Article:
The district court ruled that research and development expenses need not be taken into account in the manner specified by the regulations. Pet. App. 24a. As a result of the district court's ruling, the tax liabilities of petitioners in No. 01-1209 decreased, while those of cross-respondent increased. The parties stipulated to this fact, and proposed a judgment-which the district court entered-that awarded a refund in favor of petitioners in No. 01-1209 in the amount of $419,110,539 and assessed an additional tax obligation against cross-respondent here in the amount of $481,149.

After the government appealed, cross-respondent filed a conditional cross-appeal. In the court of appeals, the parties agreed that the judgment against cross-respondent should be reversed if the government were successful in its appeal. When the court of appeals reversed the judgment in favor of petitioners in No. 01-1209, the court then also reversed the judgment against cross-respondent and "remand[ed] to the district court for further proceedings consistent with this opinion." Pet. App. 14a.

REASONS FOR GRANTING THE CONDITIONAL CROSS-PETITION

The tax liabilities of petitioners in No. 01-1209 and those of cross-respondent are computationally related. A holding that the governing Treasury regulation is invalid would alter the calculation of the "combined taxable income" of petitioners in No. 01-1209 and of cross-respondent here. As reflected in the judgment entered by the district court, that change in the calculation of their "combined taxable income" would, as a computational matter, result in a reduction of the tax liability of the former and an increase in the tax liability of the latter. In the event this Court were to grant the petition in No. 01-1209 and reverse the judgment of the court of appeals as it pertains to the tax liability of petitioners in that case, the judgment entered by the district court against the cross-respondent here should therefore be reinstated.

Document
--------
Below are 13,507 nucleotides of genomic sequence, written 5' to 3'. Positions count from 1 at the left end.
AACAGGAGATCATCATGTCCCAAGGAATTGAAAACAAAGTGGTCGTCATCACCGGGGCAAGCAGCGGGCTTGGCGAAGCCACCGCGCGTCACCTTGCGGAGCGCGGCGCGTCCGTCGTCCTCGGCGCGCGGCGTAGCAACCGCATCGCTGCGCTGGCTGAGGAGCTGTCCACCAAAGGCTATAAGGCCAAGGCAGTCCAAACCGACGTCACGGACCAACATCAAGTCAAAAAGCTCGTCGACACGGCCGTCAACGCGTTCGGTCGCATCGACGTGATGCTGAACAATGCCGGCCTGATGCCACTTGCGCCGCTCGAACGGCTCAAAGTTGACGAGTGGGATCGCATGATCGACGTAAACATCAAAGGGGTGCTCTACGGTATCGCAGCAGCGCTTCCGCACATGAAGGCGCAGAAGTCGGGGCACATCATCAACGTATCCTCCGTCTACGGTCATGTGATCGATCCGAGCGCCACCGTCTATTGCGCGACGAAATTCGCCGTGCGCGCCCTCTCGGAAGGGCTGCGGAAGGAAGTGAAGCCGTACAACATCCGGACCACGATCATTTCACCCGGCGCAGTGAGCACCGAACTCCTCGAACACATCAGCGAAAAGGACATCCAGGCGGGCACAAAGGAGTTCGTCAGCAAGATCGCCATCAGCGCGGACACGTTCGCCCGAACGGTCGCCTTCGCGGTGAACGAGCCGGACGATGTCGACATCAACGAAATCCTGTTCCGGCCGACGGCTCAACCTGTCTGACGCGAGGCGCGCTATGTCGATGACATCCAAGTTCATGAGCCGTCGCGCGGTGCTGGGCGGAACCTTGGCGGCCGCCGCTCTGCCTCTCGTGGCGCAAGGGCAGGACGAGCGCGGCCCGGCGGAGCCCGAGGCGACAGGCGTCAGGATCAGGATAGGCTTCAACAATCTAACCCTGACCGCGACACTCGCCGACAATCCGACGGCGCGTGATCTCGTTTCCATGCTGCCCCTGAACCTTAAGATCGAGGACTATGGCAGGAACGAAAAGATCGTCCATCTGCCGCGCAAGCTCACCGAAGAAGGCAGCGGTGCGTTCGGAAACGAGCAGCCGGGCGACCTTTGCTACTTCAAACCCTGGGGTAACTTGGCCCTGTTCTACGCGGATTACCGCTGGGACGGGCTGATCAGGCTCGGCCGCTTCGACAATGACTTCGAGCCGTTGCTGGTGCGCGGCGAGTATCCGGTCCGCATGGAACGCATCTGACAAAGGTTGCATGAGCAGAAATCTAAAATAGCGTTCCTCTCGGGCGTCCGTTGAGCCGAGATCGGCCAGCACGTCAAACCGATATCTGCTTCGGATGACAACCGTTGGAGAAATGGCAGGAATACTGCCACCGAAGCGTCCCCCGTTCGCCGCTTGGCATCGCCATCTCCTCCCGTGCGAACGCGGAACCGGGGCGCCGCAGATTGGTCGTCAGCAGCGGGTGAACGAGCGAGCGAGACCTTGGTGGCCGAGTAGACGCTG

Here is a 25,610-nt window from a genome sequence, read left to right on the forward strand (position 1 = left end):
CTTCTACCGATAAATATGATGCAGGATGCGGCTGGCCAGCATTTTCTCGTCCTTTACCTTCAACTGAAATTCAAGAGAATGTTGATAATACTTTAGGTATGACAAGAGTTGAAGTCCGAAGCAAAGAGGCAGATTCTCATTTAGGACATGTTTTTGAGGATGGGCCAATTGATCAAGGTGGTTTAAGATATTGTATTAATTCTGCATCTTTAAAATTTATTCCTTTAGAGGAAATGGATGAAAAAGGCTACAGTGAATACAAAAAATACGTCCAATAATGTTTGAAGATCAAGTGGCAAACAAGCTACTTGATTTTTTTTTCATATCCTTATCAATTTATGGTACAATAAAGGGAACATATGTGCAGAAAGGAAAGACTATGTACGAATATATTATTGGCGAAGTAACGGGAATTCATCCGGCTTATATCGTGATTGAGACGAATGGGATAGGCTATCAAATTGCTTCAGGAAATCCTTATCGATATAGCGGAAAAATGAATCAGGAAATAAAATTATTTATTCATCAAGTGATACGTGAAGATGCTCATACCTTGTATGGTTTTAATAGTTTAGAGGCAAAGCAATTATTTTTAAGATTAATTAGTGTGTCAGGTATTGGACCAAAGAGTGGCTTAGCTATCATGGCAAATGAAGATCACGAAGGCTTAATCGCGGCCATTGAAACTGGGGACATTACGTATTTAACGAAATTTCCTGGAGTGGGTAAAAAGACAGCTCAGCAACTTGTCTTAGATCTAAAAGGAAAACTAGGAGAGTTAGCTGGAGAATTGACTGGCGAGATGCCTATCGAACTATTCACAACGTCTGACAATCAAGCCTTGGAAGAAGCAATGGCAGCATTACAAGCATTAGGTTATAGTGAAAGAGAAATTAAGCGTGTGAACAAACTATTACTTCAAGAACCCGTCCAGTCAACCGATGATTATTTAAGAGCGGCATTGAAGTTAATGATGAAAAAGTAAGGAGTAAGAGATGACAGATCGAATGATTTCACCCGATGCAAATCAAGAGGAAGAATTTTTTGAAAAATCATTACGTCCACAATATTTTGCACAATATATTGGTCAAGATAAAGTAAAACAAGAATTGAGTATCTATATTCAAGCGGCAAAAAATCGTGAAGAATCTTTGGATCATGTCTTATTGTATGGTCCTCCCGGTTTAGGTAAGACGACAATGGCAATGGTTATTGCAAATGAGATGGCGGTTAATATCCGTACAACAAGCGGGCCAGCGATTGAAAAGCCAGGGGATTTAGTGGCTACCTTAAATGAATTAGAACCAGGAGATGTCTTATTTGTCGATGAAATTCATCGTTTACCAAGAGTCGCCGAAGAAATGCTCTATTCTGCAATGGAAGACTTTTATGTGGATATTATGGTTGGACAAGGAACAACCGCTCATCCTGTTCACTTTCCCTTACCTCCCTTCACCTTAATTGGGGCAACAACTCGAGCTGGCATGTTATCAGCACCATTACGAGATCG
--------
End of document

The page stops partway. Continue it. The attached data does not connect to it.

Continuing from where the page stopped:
CONCLUSION

If the petition for a writ of certiorari in No. 01-1209 is granted, this cross-petition should also be granted. If the Court denies the petition in No. 01-1209, this cross-petition should be denied.

Respectfully submitted.

THEODORE B. OLSON
Solicitor General
EILEEN J. O'CONNOR
Assistant Attorney General
DAVID ENGLISH CARMACK
FRANK P. CIHLAR
Attorneys

MARCH 2002

 

* References to "Pet. App." are to the appendix to the petition for a writ of certiorari in The Boeing Company & Consolidated Subsidiaries v. United States, No. 01-1209.